10 Unique Korean Customs and Practices

A very interesting article I came across in Korea Times. It talks about some of the customs and practices “unique” to Koreans. People planning to come to Korea or already living here should take the time to read it. Here’s the link to the article: 10 Unique Korean Customs and Practices (1950-2007). I’ve written some additional info and personal experiences below.
Jimjilbang. I haven’t been to one but they’re ubiquitous in Korea. They’re mostly open 24 hours and are sometimes used as an alternative to hotels or motels to save on accomodation. My husband likes to go there but I wouldn’t since I just can’t stand the heat. They’re inexpensive at just 7,000 won (about $7) per person.
Ondol. I like the “ondol” style of heating. This is the reason why people in Korea sit or sleep on the floor.
Jeonse. Imagine not having to spend a cent for your apartment! That is, if you have the “key money” to deposit to your landlord. The amount of money for “jeonse” is huge. In my apartment complex, it is about $100,000 for a two year lease. The good thing is you can get the full amount when you move out. This is probably one of the reasons why Koreans don’t move out until they get married.
Adultery as a crime. As far as I know, adultery is also a crime in the Philippines. To say that adultery is not prevalent in Korea’s society is a hypocrisy. In an article in Korea Times, it was said that 65 percent of married men had “dated” other women and 41 percent of married women had dated men other than their husbands. There are also so many “love motels” in Korea.
Envelope culture. It might sound tacky but it’s really a lot more practical than having to spend hours and hours finding the right gift. Usually, we give 50,000 won (more than $50) for a couple in their wedding or for a baby’s first birthday. (But it’s really tacky!)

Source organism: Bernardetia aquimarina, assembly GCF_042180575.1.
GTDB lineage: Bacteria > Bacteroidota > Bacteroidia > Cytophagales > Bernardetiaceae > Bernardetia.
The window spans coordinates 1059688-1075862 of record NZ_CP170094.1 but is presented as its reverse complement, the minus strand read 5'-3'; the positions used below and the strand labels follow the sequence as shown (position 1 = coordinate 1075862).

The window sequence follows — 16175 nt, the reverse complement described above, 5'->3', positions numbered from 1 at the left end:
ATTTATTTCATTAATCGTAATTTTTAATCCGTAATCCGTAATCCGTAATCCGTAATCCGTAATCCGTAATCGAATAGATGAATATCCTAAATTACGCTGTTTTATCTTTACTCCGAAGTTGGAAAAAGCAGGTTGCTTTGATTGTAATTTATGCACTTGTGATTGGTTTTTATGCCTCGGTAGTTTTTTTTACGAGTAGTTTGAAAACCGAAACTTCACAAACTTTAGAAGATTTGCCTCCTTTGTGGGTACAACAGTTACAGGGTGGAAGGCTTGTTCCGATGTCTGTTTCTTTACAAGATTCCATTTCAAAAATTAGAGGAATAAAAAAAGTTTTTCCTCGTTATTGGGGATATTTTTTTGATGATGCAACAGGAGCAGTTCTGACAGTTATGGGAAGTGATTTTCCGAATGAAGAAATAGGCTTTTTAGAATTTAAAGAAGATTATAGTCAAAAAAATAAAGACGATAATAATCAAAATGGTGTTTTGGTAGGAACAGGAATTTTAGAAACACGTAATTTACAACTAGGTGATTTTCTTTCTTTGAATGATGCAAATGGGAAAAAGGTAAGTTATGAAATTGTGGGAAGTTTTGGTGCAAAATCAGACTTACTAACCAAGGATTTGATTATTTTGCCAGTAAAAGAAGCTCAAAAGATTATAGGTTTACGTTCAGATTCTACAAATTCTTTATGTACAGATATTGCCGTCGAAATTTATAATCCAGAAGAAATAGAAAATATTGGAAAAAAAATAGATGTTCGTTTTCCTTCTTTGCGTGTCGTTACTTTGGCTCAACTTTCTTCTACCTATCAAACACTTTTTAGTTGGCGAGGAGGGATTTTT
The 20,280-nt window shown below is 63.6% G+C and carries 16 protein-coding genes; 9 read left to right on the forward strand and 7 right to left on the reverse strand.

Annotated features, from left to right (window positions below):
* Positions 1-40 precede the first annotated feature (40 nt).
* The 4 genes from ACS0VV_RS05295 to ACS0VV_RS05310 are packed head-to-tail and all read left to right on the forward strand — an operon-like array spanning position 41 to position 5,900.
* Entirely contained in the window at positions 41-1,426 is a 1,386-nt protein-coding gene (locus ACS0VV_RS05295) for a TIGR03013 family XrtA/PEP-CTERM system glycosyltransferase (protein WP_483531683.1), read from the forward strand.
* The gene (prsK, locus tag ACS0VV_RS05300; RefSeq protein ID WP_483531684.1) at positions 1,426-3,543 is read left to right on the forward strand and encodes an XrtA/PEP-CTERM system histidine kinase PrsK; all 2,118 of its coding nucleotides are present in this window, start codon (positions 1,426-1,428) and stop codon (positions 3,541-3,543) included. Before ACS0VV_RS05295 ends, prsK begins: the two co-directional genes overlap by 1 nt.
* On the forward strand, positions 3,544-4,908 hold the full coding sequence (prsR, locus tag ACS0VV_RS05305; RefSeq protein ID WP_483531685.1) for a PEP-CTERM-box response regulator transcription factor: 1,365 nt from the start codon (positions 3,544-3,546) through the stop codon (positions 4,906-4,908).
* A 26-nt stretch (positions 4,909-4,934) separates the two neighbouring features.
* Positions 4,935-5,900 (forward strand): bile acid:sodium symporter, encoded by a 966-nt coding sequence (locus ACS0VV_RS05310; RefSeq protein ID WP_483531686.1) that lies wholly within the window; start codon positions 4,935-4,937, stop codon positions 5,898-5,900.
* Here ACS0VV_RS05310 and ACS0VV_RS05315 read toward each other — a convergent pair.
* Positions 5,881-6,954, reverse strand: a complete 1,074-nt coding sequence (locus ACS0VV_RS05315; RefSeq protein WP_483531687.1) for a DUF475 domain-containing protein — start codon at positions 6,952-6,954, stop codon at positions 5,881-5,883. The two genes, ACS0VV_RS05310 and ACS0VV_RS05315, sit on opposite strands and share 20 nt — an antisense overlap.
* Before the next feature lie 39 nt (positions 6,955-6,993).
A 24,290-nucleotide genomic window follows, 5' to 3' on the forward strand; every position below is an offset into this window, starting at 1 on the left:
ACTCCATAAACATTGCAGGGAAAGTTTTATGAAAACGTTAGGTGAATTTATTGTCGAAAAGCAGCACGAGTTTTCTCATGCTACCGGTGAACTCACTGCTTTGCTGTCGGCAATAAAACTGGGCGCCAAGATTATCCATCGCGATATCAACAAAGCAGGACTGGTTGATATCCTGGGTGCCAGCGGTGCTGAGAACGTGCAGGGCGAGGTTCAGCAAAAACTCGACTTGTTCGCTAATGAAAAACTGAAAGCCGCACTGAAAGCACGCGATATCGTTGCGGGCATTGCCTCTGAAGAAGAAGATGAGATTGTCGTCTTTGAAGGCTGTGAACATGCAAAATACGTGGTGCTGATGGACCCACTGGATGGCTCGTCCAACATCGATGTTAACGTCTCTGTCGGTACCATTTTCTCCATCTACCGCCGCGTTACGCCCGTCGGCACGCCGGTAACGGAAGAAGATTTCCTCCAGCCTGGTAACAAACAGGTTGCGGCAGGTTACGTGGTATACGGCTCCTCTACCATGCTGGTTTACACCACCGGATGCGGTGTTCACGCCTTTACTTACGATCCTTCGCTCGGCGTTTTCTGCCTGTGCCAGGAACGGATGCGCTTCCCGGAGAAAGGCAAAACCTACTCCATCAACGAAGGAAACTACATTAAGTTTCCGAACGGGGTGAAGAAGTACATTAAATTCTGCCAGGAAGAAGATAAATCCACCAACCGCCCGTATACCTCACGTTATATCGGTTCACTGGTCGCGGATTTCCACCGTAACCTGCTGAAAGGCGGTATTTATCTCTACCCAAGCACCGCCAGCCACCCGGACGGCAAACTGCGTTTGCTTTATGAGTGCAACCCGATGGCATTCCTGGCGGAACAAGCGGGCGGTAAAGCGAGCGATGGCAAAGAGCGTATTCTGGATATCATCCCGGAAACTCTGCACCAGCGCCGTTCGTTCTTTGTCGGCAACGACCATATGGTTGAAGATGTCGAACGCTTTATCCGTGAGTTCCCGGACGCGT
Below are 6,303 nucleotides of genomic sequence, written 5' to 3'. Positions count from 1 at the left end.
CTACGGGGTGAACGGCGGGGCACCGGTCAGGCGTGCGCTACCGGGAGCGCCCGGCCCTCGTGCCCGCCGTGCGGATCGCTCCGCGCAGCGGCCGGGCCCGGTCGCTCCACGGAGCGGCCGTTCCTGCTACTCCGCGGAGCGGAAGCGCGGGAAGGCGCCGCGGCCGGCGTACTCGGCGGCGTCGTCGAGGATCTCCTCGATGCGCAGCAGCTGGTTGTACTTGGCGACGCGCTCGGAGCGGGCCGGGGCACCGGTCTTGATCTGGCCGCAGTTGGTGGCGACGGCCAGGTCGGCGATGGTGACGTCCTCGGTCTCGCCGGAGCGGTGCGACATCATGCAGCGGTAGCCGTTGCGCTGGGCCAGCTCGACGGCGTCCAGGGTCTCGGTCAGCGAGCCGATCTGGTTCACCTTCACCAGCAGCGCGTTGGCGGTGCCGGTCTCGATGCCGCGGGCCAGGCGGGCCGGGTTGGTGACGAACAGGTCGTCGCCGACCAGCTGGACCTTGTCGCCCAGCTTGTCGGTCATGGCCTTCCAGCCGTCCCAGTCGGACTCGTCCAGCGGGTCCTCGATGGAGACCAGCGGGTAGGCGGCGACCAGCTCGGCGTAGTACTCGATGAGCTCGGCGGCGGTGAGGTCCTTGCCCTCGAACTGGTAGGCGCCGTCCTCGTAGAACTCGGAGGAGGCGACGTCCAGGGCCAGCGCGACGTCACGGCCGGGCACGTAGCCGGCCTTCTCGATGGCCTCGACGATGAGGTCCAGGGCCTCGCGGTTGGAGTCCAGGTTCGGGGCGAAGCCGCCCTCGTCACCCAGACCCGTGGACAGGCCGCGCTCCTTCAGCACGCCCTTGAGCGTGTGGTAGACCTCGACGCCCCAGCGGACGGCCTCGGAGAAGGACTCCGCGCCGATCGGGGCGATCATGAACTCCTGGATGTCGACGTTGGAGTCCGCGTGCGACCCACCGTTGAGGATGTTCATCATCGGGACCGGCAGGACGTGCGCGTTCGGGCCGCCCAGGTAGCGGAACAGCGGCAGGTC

Private tutoring heat. Private learning institutes or “hag-wons” are a big business in Korea. They cater to people from all ages, from children to adults.
Beating the soles of the groom. Frankly, I haven’t heard of this one. I haven’t attended a wedding where they did this. Or I was probably already in the buffet room eating when it’s being done.
Baby’s first birthday party. We made our son do this. I just don’t remember what he picked. It’s the part of the party that’s most anticipated.
Delivery service. Ah! I just love the delivery service here in Korea. Some restaurants will deliver even at 4 o’clock in the morning. At one time, we tried to order “kkot ke tang” (crab stew) at 2 o’clock in the morning and it was delivered 15 minutes later. There are also a lot of restaurants that will deliver even if your total order is just 3,000 won (or $3). And yes, they deliver your milk and yogurt in the morning too.
Sharing liquor glass in rounds. This is a shocker! I had experienced this on my first week in Korea. Refusing is a no-no and will offend your Korean hosts. I was also shocked that Koreans don’t use serving spoons. Imagine eating from the same bowl of stew with other people in the group. Yikes!

  1. but what if you don’t drink? how can you refuse?
    the top 10 list is very informational… for future reference? hehe, thanks.

  2. i bet you heard about the star king thingy with charice pempengco. hope you do a blog entry about it. it’s rare to have a pinoy in korean centerstage. you must feel proud.

  3. I don’t find the envelope culture tacky. (Or probably i’ve already adjusted to it). Instead, i find it practical, convenient, and helpful. But if done in the Philippines, yes it is tacky!

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